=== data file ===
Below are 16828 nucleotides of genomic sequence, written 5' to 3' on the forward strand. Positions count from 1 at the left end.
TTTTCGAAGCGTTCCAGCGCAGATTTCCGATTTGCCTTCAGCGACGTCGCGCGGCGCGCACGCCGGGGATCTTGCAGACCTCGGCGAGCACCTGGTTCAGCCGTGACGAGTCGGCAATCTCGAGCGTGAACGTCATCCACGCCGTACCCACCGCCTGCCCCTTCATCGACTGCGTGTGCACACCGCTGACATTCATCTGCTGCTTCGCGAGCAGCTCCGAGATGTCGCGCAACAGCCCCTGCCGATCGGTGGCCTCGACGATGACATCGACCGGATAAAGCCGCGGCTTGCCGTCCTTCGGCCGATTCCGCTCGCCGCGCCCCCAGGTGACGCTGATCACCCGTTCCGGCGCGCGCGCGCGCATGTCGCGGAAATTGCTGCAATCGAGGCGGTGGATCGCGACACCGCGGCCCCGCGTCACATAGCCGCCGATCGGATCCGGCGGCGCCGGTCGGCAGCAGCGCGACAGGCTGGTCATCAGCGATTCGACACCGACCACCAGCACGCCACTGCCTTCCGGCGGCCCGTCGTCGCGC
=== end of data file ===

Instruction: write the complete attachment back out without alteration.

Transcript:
Below are 16828 nucleotides of genomic sequence, written 5' to 3' on the forward strand. Positions count from 1 at the left end.
TTTTCGAAGCGTTCCAGCGCAGATTTCCGATTTGCCTTCAGCGACGTCGCGCGGCGCGCACGCCGGGGATCTTGCAGACCTCGGCGAGCACCTGGTTCAGCCGTGACGAGTCGGCAATCTCGAGCGTGAACGTCATCCACGCCGTACCCACCGCCTGCCCCTTCATCGACTGCGTGTGCACACCGCTGACATTCATCTGCTGCTTCGCGAGCAGCTCCGAGATGTCGCGCAACAGCCCCTGCCGATCGGTGGCCTCGACGATGACATCGACCGGATAAAGCCGCGGCTTGCCGTCCTTCGGCCGATTCCGCTCGCCGCGCCCCCAGGTGACGCTGATCACCCGTTCCGGCGCGCGCGCGCGCATGTCGCGGAAATTGCTGCAATCGAGGCGGTGGATCGCGACACCGCGGCCCCGCGTCACATAGCCGCCGATCGGATCCGGCGGCGCCGGTCGGCAGCAGCGCGACAGGCTGGTCATCAGCGATTCGACACCGACCACCAGCACGCCACTGCCTTCCGGCGGCCCGTCGTCGCGC